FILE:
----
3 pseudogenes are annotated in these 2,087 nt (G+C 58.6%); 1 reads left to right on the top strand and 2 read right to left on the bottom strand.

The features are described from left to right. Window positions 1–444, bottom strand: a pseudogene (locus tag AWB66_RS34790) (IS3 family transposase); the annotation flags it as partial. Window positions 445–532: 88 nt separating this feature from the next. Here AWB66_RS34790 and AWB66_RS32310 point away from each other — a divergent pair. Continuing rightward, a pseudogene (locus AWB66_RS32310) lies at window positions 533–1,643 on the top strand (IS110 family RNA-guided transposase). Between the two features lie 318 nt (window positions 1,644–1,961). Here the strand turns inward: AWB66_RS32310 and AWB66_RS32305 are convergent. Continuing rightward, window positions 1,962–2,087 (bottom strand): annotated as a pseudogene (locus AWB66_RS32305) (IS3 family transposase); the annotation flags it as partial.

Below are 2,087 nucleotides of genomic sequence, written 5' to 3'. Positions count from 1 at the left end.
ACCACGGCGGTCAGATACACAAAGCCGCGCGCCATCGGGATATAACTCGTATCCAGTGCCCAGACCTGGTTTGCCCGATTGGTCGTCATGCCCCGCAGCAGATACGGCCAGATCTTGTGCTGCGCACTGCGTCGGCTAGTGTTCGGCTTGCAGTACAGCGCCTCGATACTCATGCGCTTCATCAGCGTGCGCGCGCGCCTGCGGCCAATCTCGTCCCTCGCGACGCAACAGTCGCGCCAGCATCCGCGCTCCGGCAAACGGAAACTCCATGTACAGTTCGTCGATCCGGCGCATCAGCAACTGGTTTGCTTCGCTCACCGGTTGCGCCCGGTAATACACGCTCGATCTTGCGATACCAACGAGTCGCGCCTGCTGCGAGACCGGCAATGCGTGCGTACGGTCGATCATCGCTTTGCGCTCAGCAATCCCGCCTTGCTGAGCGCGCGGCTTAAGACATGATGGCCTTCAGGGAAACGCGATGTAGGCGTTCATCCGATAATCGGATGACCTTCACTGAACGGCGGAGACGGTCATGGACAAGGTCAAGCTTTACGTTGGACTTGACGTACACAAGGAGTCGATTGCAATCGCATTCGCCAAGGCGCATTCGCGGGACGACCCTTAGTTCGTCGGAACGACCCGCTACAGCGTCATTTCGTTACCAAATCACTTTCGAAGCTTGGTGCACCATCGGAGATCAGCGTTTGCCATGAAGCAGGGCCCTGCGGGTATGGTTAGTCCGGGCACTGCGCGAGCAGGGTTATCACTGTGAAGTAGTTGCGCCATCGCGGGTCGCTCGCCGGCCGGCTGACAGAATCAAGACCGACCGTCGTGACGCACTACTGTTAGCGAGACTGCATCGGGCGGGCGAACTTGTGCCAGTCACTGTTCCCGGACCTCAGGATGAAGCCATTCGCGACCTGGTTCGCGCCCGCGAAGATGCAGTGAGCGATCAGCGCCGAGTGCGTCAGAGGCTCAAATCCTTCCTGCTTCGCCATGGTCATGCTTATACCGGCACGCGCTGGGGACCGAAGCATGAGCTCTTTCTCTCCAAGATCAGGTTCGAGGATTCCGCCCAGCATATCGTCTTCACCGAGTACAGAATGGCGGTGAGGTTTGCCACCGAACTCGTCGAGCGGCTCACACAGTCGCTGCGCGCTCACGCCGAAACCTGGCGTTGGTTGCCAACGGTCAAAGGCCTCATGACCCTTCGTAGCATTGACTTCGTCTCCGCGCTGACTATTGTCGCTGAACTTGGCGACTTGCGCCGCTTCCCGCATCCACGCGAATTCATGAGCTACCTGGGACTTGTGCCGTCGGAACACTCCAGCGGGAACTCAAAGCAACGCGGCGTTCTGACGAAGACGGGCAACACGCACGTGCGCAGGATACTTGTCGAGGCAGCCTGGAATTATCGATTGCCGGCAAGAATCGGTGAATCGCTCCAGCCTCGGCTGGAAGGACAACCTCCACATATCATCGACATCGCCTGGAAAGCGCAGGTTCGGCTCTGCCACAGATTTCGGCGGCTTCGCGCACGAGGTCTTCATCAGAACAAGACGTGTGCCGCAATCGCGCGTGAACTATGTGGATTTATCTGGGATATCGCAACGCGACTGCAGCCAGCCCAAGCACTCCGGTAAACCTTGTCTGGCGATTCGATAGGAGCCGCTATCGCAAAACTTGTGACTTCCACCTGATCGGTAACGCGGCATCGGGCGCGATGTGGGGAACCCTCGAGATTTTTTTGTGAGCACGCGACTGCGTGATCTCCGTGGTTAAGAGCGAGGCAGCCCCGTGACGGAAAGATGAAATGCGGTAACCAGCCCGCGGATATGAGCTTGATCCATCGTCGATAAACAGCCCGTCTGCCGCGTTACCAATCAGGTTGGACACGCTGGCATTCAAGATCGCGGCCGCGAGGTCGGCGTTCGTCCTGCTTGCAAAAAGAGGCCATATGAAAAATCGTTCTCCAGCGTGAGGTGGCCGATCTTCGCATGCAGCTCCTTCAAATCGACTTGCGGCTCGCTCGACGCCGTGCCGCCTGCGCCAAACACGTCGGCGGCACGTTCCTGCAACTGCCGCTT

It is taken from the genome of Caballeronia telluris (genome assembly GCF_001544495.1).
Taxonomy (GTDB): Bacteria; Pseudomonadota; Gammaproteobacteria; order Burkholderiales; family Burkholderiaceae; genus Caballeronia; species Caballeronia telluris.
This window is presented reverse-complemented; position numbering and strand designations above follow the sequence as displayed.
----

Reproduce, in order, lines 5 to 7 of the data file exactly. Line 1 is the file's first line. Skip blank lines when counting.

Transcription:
It is taken from the genome of Caballeronia telluris (genome assembly GCF_001544495.1).
Taxonomy (GTDB): Bacteria; Pseudomonadota; Gammaproteobacteria; order Burkholderiales; family Burkholderiaceae; genus Caballeronia; species Caballeronia telluris.
This window is presented reverse-complemented; position numbering and strand designations above follow the sequence as displayed.